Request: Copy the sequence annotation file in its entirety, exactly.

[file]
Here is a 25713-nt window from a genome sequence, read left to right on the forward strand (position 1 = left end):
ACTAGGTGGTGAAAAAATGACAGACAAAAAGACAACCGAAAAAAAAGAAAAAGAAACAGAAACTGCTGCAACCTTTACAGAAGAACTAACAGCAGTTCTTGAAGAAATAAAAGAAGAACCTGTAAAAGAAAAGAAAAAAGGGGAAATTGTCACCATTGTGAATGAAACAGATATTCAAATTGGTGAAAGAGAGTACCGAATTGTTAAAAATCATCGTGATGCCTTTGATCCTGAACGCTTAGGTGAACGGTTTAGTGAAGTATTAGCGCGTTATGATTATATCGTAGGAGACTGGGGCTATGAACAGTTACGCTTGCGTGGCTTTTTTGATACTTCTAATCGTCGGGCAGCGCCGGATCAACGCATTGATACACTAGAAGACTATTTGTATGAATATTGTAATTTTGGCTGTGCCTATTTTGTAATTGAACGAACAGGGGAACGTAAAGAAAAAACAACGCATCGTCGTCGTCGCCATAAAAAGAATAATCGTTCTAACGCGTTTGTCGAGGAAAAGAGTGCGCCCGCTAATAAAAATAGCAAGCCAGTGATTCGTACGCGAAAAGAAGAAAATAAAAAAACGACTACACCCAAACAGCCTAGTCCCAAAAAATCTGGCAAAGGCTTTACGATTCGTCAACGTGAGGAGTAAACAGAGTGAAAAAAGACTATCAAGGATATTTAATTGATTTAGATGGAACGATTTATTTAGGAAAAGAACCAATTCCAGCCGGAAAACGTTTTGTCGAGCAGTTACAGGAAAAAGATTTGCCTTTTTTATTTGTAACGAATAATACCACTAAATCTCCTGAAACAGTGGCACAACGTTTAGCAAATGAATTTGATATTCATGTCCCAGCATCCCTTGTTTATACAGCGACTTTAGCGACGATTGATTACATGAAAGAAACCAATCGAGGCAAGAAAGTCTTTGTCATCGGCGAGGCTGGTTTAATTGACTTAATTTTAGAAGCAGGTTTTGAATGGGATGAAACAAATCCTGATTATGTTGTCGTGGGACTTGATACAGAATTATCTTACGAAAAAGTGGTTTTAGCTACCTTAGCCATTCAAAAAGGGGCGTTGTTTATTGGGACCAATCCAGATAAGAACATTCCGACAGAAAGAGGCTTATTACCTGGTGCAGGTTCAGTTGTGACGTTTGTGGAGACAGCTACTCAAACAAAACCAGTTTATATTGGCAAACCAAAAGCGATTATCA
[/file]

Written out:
Here is a 25713-nt window from a genome sequence, read left to right on the forward strand (position 1 = left end):
ACTAGGTGGTGAAAAAATGACAGACAAAAAGACAACCGAAAAAAAAGAAAAAGAAACAGAAACTGCTGCAACCTTTACAGAAGAACTAACAGCAGTTCTTGAAGAAATAAAAGAAGAACCTGTAAAAGAAAAGAAAAAAGGGGAAATTGTCACCATTGTGAATGAAACAGATATTCAAATTGGTGAAAGAGAGTACCGAATTGTTAAAAATCATCGTGATGCCTTTGATCCTGAACGCTTAGGTGAACGGTTTAGTGAAGTATTAGCGCGTTATGATTATATCGTAGGAGACTGGGGCTATGAACAGTTACGCTTGCGTGGCTTTTTTGATACTTCTAATCGTCGGGCAGCGCCGGATCAACGCATTGATACACTAGAAGACTATTTGTATGAATATTGTAATTTTGGCTGTGCCTATTTTGTAATTGAACGAACAGGGGAACGTAAAGAAAAAACAACGCATCGTCGTCGTCGCCATAAAAAGAATAATCGTTCTAACGCGTTTGTCGAGGAAAAGAGTGCGCCCGCTAATAAAAATAGCAAGCCAGTGATTCGTACGCGAAAAGAAGAAAATAAAAAAACGACTACACCCAAACAGCCTAGTCCCAAAAAATCTGGCAAAGGCTTTACGATTCGTCAACGTGAGGAGTAAACAGAGTGAAAAAAGACTATCAAGGATATTTAATTGATTTAGATGGAACGATTTATTTAGGAAAAGAACCAATTCCAGCCGGAAAACGTTTTGTCGAGCAGTTACAGGAAAAAGATTTGCCTTTTTTATTTGTAACGAATAATACCACTAAATCTCCTGAAACAGTGGCACAACGTTTAGCAAATGAATTTGATATTCATGTCCCAGCATCCCTTGTTTATACAGCGACTTTAGCGACGATTGATTACATGAAAGAAACCAATCGAGGCAAGAAAGTCTTTGTCATCGGCGAGGCTGGTTTAATTGACTTAATTTTAGAAGCAGGTTTTGAATGGGATGAAACAAATCCTGATTATGTTGTCGTGGGACTTGATACAGAATTATCTTACGAAAAAGTGGTTTTAGCTACCTTAGCCATTCAAAAAGGGGCGTTGTTTATTGGGACCAATCCAGATAAGAACATTCCGACAGAAAGAGGCTTATTACCTGGTGCAGGTTCAGTTGTGACGTTTGTGGAGACAGCTACTCAAACAAAACCAGTTTATATTGGCAAACCAAAAGCGATTATCA